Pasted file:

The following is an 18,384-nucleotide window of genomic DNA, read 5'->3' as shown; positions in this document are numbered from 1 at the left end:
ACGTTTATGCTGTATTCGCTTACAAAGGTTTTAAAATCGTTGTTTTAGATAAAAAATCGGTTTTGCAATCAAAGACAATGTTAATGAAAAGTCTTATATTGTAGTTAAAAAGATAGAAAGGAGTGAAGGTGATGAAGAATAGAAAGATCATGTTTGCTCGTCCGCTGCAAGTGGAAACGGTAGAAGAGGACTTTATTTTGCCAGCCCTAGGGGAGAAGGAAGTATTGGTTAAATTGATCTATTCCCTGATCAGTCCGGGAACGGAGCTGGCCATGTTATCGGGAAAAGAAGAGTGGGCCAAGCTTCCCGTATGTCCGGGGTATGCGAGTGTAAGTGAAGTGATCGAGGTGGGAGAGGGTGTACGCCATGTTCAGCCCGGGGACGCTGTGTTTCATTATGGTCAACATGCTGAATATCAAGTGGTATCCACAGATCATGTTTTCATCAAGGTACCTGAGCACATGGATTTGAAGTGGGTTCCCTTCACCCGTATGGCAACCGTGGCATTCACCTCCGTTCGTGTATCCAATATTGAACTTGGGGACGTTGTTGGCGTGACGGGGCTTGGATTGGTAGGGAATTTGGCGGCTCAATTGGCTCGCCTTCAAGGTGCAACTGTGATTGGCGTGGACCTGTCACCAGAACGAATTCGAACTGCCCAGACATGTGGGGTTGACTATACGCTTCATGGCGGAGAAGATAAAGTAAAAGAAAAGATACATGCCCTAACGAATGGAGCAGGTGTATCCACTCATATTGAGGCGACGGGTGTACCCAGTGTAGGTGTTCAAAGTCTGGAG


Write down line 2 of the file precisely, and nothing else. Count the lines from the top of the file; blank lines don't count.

ACGTTTATGCTGTATTCGCTTACAAAGGTTTTAAAATCGTTGTTTTAGATAAAAAATCGGTTTTGCAATCAAAGACAATGTTAATGAAAAGTCTTATATTGTAGTTAAAAAGATAGAAAGGAGTGAAGGTGATGAAGAATAGAAAGATCATGTTTGCTCGTCCGCTGCAAGTGGAAACGGTAGAAGAGGACTTTATTTTGCCAGCCCTAGGGGAGAAGGAAGTATTGGTTAAATTGATCTATTCCCTGATCAGTCCGGGAACGGAGCTGGCCATGTTATCGGGAAAAGAAGAGTGGGCCAAGCTTCCCGTATGTCCGGGGTATGCGAGTGTAAGTGAAGTGATCGAGGTGGGAGAGGGTGTACGCCATGTTCAGCCCGGGGACGCTGTGTTTCATTATGGTCAACATGCTGAATATCAAGTGGTATCCACAGATCATGTTTTCATCAAGGTACCTGAGCACATGGATTTGAAGTGGGTTCCCTTCACCCGTATGGCAACCGTGGCATTCACCTCCGTTCGTGTATCCAATATTGAACTTGGGGACGTTGTTGGCGTGACGGGGCTTGGATTGGTAGGGAATTTGGCGGCTCAATTGGCTCGCCTTCAAGGTGCAACTGTGATTGGCGTGGACCTGTCACCAGAACGAATTCGAACTGCCCAGACATGTGGGGTTGACTATACGCTTCATGGCGGAGAAGATAAAGTAAAAGAAAAGATACATGCCCTAACGAATGGAGCAGGTGTATCCACTCATATTGAGGCGACGGGTGTACCCAGTGTAGGTGTTCAAAGTCTGGAG